The first time he stood on the sixth tee at Presidio Hills Golf Course, Tiger Woods stopped, turned to his father Earl, and said, “It’s wrong.”
The green on the 72-yard par three slants hard from left to right. The grass is thick right up to the putting surface.
“Bad design,” said Woods. “You should be able to run it up” — hit the equivalent of a ground ball to second base, instead of having to fly and stop a ball on the small surface. “It’s more like a recovery shot.” Woods, four-foot-seven and wearing glasses, was six years old.
When Phil Mickelson played the 18-hole pitch-and-putt course for the first time, he shot 144. Par is 54 (56, in those days, for juniors). In 1977, the seven-year-old lefty birdied #18 and broke 70 for the first time.
Until his father built a practice area in their back yard, Presidio Hills was Mickelson’s home away from home: “My parents would drop me off there every day around eight o’clock and pick me up around six or seven. I loved it, I just loved it!”
The golf course stands on what may be the most historic ground in San Diego. For at least 10,000 years, going back to the Ice Age, native tribes lived in this area: Paleo-Indians, Shoshoneans, Yumans. The Kumeyaay nation had a village on the flat plain: “Kosa’aay” (“the drying ground”). It lay beneath a brown, treeless hill, near a river to the north and a wide bay to the west.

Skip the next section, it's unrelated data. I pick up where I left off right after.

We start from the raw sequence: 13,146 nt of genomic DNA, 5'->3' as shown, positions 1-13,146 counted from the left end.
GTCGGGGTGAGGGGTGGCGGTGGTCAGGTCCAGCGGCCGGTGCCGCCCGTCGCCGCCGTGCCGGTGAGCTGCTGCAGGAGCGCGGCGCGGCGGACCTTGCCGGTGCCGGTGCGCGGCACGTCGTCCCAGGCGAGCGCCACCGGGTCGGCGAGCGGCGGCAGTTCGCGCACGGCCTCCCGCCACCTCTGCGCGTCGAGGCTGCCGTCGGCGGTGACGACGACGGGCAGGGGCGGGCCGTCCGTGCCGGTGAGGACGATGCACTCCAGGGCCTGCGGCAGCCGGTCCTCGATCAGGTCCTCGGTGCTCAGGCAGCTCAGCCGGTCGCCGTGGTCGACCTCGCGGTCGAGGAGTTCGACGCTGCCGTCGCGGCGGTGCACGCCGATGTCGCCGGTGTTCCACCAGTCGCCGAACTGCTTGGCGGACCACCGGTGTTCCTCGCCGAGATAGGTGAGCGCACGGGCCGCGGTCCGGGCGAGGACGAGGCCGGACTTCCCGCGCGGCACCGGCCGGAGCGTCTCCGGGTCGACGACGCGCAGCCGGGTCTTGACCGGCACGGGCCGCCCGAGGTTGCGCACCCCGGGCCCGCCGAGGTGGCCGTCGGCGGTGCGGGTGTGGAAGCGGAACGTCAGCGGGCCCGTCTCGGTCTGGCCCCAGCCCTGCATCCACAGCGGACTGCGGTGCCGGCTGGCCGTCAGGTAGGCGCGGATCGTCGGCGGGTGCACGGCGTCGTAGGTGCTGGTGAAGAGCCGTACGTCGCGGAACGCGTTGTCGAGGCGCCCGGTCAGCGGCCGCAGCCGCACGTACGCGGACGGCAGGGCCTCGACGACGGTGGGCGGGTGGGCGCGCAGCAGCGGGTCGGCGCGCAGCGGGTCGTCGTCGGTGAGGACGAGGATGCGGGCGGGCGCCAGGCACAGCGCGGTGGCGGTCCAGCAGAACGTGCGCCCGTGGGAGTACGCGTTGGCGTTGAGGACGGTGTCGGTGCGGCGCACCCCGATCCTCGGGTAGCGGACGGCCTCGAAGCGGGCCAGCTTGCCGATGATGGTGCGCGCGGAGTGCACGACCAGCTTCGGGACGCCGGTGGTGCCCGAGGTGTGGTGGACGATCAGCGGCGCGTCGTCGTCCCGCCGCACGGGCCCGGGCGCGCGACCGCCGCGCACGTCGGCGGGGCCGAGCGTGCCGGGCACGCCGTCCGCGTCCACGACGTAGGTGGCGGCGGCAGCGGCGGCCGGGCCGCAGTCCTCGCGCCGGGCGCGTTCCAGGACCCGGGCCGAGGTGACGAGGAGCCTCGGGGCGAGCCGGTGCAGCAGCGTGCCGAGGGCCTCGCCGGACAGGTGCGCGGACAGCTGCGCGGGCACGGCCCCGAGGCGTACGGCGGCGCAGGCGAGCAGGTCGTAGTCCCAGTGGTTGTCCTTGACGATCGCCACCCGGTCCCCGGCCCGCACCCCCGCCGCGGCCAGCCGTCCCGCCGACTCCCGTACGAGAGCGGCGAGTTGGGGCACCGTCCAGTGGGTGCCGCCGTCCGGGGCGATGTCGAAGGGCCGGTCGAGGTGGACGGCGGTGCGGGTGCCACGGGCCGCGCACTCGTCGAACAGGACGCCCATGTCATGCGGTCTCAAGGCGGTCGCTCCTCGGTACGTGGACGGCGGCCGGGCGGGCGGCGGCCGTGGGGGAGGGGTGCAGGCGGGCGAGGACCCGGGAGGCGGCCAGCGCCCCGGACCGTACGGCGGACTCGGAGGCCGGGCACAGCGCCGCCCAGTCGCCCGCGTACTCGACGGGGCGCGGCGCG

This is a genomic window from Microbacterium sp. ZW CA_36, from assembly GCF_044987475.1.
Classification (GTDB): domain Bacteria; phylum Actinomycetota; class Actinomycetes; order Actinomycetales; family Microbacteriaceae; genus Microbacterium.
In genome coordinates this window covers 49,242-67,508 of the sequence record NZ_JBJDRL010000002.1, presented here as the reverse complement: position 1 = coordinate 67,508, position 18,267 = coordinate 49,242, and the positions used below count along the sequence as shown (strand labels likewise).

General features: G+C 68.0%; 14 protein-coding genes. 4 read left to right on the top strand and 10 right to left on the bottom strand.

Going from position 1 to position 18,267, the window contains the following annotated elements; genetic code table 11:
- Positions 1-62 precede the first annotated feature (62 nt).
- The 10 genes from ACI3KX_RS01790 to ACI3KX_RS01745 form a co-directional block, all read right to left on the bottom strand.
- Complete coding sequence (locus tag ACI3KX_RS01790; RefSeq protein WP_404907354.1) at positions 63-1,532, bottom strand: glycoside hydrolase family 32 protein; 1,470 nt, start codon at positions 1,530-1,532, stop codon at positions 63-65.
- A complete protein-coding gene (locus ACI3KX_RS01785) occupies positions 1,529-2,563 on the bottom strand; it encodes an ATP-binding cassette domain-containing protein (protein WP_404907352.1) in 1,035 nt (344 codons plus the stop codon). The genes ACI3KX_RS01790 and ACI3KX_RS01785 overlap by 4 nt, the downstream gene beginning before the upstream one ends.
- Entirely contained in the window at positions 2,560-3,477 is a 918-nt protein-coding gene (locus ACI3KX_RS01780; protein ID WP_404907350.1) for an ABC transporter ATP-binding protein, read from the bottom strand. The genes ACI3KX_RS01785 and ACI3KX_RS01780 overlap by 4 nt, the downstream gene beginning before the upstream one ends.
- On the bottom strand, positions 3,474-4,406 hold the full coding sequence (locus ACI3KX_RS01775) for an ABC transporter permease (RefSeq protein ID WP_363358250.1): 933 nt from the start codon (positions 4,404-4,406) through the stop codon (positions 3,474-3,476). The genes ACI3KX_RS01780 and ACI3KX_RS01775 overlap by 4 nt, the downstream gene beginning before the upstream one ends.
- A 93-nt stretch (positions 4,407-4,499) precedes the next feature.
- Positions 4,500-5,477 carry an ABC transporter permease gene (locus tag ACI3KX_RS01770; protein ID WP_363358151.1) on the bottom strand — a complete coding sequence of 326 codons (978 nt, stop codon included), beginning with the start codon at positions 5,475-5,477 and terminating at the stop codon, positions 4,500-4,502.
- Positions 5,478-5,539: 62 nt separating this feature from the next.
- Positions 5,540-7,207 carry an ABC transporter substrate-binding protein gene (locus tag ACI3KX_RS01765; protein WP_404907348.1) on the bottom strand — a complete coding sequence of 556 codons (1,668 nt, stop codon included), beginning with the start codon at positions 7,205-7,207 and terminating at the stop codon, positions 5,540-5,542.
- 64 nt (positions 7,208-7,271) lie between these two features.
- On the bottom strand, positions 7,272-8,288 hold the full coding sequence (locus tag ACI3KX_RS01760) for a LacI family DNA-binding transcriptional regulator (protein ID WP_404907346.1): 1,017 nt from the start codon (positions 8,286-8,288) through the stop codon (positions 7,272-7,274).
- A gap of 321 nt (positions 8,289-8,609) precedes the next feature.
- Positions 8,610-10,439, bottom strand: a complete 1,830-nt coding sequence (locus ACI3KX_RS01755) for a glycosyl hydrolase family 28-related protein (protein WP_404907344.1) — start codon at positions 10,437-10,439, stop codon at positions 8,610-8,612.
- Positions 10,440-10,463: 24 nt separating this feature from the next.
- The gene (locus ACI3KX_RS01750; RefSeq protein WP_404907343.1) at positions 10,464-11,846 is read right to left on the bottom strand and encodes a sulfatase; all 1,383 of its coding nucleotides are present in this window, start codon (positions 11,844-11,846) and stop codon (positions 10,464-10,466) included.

In 1769, the Entrada brought missionaries and soldiers up from New Spain. Father Junípero Serra built the first mission on the hillside overlooking the village, and Lieutenant Pedro Fages built the first presidio — Spanish for “fort.” Although natives lived here for millennia, Presidio Hill and the plain below have been labeled the “Plymouth Rock of the West” and “Where California Began.”
Around 1810, Captain Francisco Ruíz built the first structure down the hill from the fort. The single-story building, with adobe walls over a foot thick, stood in the center of his garden-orchard: olive, fig, pomegranate, and 26 hand-watered pear trees planted in precise rows.
In 1821, Ruíz gave the house to his cousin, Joaquín Victor Carrillo, whose family had grown too large for their quarters on the hill. The Casa de Carrillo became famous only for being the first private dwelling in California; it was also where Josefa Carrillo and Captain Henry Fitch had their wedding stopped — in mid-ceremony. Some say the jealous governor, José María de Echeandia, disapproved of the marriage. The couple sailed south. After two-and-a-half celibate months aboard ship, a parish priest married them in Valparaiso.
Historical marker #74 commemorates the building at 4136 Wallace Street in Old Town. Today, the Casa de Carrillo serves as the pro shop for a golf course as historic (in its own way) as its predecessors. At one time or another, every great local golfer honed his or her game at Presidio Hills. Junior golf began here; Junior World Championships were contested. Many call Presidio Hills the “cradle of golf in San Diego.”